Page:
The Chinese government recently announced a new, three-hour-per-week limit on how long children can play online video games — one of the country’s most restrictive measures yet in its war against what state media declared a “spiritual opium” earlier this month. According to China’s state news agency, Xinhua, tech giants like Tencent can only allow minors on their platforms between 8 p.m. to 9 p.m. on Fridays, weekends, and public holidays. Since 2019, underage gamers in China were only allowed 1.5 hours per day.
Critics were quick to point out this is more a means for the Chinese government to direct and control its tech industry than it is a protection of underage gamers. Although Reuters cites Chinese state media’s estimates that “62.5% of Chinese minors often play games online, and 13.2% of underage mobile game users play mobile games for more than two hours a day on working days,” Tencent has responded by alleging only around 3% of its profits come from minors’ in-game transactions. It’s also unclear just how easily Chinese officials will be able to enforce the law given workarounds like parents’ logins and accounts using false information.
Other changes bundled into the announcement — China’s new time restriction might be its most draconian yet, but it wasn’t the only new reform announced on Monday by the nation’s government. In addition to the three-hours-per-week rule, all online games must now be linked to a “state anti-gaming addition system” based on real-name registrations while companies must also restrict in-game purchase methods. Finally, regulators will supposedly work further with parents and schools to help curb video game addiction.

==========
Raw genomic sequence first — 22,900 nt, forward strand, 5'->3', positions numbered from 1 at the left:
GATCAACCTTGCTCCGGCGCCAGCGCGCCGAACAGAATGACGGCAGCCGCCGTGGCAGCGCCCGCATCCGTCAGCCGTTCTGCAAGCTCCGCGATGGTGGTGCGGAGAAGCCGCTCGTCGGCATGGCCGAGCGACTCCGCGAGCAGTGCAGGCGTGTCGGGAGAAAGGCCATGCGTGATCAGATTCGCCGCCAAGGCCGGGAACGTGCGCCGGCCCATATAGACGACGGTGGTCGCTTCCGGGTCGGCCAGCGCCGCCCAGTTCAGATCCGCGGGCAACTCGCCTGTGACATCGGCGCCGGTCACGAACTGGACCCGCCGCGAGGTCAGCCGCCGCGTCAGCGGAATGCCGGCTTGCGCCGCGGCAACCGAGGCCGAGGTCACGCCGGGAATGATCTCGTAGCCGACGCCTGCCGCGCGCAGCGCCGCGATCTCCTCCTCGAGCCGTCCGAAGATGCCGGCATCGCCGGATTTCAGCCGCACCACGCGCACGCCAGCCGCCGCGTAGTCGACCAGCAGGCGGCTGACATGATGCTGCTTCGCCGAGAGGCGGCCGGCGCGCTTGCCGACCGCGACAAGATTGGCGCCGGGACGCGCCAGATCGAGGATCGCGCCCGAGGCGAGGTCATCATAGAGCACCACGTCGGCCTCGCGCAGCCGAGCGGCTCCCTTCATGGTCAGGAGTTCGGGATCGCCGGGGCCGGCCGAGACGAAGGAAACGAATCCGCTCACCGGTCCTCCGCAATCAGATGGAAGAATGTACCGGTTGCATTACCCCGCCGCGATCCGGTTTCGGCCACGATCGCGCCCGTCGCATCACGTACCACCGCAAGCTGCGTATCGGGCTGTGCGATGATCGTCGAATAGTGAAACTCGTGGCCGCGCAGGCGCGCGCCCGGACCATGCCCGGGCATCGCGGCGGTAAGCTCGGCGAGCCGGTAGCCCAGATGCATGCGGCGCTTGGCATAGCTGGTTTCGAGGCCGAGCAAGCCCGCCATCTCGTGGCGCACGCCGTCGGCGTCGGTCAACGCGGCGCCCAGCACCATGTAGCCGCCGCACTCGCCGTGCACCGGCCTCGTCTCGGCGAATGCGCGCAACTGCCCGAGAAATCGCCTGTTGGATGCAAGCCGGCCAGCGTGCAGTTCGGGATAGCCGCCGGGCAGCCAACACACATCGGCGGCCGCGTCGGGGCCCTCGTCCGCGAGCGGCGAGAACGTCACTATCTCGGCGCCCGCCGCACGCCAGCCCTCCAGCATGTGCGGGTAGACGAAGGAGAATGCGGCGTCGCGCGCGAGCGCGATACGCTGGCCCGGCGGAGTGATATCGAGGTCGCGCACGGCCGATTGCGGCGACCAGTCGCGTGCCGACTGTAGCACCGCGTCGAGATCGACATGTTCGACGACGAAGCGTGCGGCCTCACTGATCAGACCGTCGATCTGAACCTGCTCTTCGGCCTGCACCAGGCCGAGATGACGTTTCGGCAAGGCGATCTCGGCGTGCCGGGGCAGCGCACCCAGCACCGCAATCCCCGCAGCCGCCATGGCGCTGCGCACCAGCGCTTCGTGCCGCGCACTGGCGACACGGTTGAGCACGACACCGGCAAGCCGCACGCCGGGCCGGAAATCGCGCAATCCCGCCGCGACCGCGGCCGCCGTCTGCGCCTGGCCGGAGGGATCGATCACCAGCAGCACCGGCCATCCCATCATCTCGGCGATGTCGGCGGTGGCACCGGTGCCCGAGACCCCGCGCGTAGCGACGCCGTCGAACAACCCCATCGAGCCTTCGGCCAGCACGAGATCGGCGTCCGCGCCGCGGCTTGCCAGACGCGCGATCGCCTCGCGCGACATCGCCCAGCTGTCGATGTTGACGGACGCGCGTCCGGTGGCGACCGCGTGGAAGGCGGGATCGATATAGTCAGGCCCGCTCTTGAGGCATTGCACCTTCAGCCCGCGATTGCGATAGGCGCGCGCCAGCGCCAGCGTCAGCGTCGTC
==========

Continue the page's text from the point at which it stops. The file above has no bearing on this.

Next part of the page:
Stringent restrictions are already in place — While this marks only the latest in a long, increasingly harsh restrictions from the Chinese government, companies overseas have also been instituting their own age-based hurdles for some time now.
Back at the beginning of July, Tencent (publisher of the world’s most popular multiplayer online battle arena game, Honor of Kings) announced a new policy involving facial recognition technology to scan users and determine their age in a bid to curb late-night underage gaming.
Add that to the news that Chinese businesses and prisons are using similar tech to “read” people’s emotions, and it makes for an increasingly creepy, invasive surveillance state that doesn’t show any signs of slowing down it’s attempts to not only rein-in tech companies, but exert ever greater control over citizens.